Here it is with all the pine face frames just about ready to be filled and ready for paint.
Here is the final picture of it all painted and ready to be piled in with stuff. The painter did a great job of this part and I’m really glad for once I was able to do just the woodworking aspect of a job and pass the painting onto a professional.
Well it’s a little ridiculous that I’m posting the chairs I built in the summer on Christmas Eve. I wanted to wait to get a final picture of the chairs on my front porch but I just kept forgetting to snap a good picture. Now that it’s so miserable outside, it could be a while before I get a good shot of the chairs in their usable location so I figured I just post them anyway.
My mum gave me a copy of Cottage Life that had the plans for these chairs so I can’t say I completely made them from scratch but it was pretty close.
I took the plans, printed them out and had to tape everything together to make 1 big sheet. Then I cut each piece out a little oversized and put them onto 1/8″ hardboard and finished everything up on the bandsaw.
My first attempt at the chair I ended up scrapping a couple pieces because of the method I used. I mounted the hardboard on top of the wood with double stick tape and tried using a router and a pattern bit to be able to make everything the same size. Because I don’t have the best router and a bit that wouldn’t reach all the way through the wood, I made a mess of 1 leg stretcher before I finally ditched the router step and just cut everything as close as possible on the bandsaw and then cleaned everything up with the belt and spindle sander. When doing identical pieces (the armrests and chair side stretchers) I just double stick taped the pieces and was able to get them identical. By the second chair, I flew through the process.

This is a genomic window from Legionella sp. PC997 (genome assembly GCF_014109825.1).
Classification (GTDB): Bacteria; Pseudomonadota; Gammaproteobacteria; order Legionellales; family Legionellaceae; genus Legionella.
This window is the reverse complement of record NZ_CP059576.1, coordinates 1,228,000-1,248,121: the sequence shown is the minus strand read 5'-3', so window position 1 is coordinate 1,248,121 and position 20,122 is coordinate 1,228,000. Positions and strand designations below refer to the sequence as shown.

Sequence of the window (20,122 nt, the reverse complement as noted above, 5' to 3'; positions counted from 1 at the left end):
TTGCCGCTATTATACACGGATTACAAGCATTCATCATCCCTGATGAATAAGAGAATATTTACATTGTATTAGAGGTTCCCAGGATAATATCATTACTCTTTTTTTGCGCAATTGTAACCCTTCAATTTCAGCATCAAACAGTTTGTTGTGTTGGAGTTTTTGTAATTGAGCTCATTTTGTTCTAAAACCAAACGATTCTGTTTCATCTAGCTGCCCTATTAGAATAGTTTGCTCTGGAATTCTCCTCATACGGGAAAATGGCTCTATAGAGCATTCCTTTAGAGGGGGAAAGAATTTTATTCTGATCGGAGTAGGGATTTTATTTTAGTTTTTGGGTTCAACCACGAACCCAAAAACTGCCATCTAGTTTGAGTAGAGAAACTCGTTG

Here are all the pieces for 1 chair ready to be assembled. Each piece was cut, sanded and the edges rounded off with the router.
Assembling the chairs was a little trickier than I thought, but again, by the second chair, it was a breeze.
The final step was cutting the top curve but the plans didn’t have a specific curve, they said to just make something that looked pleasing to the eye. I made a template out of cardboard so both chairs have the same arch. This part was a little time consuming because I needed attach all the pieces to the chair, mark the pieces in place with the template, remove all the pieces, cut them on the bandsaw, sand and round off the edges.
One chair completed.
Here are the final chairs ready to be placed on the front porch of our new house. I really would’ve liked to take a final picture but they still need to be finished properly with an oil of some sort.
So in our new home we don’t have the best front door situation when it comes to hanging up our coats. The “hallway” closet is actually much further down the hallway from the front door so coats were getting thrown everywhere. My wife found a couple nice examples and I went to work.
Here is the basic frame of the back getting glued up. I used 1/2″ MDF but the realized that the hooks I bought had much larger screws so it was going to burst through the back. I put the piece on the bottom so it would have more meat to grab but this also made it really easy to add a French cleat so it could be mounted on the wall flush.